Black Point Heresy

Trees in Snow, Study No. 1

Those who read this blog may know that I am not a fan of “rules-based” photography.  There are many photographic “rules” floating around that suggest that photographs must be captured, edited, or composed in certain ways in order to be successful.  One such “rule” that I’ve heard mentioned is that every photograph should have a true black point, a true white point, and the full spectrum of gray tones in between.

Enter the black point heretic.

The image in this post, “Trees in Snow, Study No. 1,” has no true black point.  In fact, the darkest tone in this image is roughly middle gray, and there aren’t even many of those.  The spectrum of tones in this image runs from roughly middle gray up to a true white point, and is slanted heavily towards the white end of that range.

More importantly, this image doesn’t need a true black point, at least in my opinion.  I started with a vision for what I wanted the image to look like – wispy, ethereal trees suspended, maybe even floating, in a gauzy background of white snow – and edited the image to make it fit my vision for it.  A “rules-based” photographer probably would have suggested making the trees darker and including a true black point there, but this would have defeated my vision for what I wanted the image to look like, by lending weight and substance to the forms of the trees that I didn’t want.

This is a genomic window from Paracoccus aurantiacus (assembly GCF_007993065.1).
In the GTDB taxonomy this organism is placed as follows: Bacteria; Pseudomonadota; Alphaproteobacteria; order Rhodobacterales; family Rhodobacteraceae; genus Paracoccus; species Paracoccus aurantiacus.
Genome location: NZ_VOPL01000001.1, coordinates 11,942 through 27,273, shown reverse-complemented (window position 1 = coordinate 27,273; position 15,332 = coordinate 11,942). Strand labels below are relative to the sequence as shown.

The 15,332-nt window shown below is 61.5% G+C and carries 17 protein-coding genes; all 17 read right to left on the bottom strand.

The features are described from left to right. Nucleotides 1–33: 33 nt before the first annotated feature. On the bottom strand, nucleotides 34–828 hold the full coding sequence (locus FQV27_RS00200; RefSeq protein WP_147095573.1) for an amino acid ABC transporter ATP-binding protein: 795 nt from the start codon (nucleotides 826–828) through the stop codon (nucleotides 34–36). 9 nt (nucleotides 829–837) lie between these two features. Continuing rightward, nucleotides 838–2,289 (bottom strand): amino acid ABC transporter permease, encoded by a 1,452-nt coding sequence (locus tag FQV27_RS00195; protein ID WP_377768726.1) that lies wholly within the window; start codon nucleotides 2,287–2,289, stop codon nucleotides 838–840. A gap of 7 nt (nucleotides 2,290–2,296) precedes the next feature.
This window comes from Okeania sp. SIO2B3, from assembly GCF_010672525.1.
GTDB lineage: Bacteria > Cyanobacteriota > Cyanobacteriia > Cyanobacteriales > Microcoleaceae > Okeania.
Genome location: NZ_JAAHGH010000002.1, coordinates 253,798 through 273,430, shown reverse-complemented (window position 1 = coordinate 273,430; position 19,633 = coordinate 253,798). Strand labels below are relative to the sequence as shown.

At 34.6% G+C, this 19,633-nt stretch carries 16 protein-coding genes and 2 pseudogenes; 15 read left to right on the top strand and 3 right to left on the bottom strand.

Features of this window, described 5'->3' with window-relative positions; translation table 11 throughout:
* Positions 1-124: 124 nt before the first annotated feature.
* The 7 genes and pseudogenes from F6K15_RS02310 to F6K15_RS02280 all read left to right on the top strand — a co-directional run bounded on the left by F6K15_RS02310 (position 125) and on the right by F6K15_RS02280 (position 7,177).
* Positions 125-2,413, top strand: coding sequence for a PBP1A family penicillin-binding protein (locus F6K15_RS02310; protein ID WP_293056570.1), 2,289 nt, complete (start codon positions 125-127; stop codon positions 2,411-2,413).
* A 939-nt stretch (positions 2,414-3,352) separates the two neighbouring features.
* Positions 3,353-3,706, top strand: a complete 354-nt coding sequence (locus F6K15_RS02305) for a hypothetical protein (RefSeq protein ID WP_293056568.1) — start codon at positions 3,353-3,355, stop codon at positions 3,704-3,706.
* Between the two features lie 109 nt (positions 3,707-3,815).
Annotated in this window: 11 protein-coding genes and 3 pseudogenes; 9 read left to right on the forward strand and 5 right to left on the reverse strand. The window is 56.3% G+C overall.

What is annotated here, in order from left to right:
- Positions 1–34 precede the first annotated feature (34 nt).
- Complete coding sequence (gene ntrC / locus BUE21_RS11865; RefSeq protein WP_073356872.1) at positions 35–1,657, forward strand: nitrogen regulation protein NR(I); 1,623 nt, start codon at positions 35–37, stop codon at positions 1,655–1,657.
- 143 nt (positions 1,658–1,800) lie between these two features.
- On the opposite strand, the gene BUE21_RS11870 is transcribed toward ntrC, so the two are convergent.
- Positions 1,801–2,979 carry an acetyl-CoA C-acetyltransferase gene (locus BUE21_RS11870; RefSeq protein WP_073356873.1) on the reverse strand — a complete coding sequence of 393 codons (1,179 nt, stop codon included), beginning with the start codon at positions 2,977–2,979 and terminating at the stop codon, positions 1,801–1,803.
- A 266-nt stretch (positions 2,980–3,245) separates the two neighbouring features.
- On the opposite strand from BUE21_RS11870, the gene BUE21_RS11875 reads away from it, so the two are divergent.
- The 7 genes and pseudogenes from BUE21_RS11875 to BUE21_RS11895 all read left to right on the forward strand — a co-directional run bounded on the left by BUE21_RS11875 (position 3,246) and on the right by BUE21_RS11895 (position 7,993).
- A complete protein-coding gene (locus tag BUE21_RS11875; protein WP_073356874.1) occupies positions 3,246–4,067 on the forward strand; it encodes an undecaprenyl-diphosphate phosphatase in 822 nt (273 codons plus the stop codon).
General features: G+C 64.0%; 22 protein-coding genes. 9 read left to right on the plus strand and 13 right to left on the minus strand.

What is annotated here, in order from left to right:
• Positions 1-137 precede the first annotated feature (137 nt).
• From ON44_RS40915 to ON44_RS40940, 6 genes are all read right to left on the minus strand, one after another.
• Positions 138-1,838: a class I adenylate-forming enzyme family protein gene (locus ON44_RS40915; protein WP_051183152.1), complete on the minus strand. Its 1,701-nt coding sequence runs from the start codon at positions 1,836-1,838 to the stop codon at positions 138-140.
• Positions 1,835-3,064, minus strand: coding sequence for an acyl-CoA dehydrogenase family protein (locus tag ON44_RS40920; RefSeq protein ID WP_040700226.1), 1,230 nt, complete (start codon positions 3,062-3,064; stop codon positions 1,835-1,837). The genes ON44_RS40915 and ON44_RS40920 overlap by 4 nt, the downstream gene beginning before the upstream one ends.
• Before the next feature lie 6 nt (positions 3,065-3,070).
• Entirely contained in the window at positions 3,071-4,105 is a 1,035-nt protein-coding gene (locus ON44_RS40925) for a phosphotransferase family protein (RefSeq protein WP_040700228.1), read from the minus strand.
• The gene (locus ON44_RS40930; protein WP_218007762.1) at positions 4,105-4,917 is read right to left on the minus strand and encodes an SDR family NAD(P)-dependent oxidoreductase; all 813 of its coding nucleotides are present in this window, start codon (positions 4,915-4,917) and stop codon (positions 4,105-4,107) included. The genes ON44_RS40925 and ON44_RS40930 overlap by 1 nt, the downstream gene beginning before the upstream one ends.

To be fair, the “rules” of photography do contain elements of wisdom.  I view them as useful guidelines for effective visual communication, encapsulating what often works and what often doesn’t.  For example, the idea behind having a true black point, a true white point, and the full spectrum of gray tones in an image generally is to keep the image from looking dull and flat, which is a good thing.

However, taking these rules as gospel is counterproductive, stifles creativity, and risks producing run-of-the-mill imagery, where one photograph looks just like another.  If I had adhered to the “rule” of having a true black point and the full spectrum of tones here, I obviously never could have made the image I ended up with.  Given a choice, I trust my eye and go with my instincts every time.

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2 Comments

  1. Posted November 28, 2013 at 5:16 pm by Rick G | Permalink

    Really like what you’ve done here, Misha. Great minimalist quality and the subdued tonal range captures the quiet feel of an overcast winter day.

    • Posted November 29, 2013 at 11:46 am by admin | Permalink

      Thanks, Rick! Very gratifying to hear, those really were the qualities I was trying to explore with this study. As the title of the piece (Snowy Trees, Study No. 1) suggests, I’ll probably be posting more from this series to continue to work on this theme.

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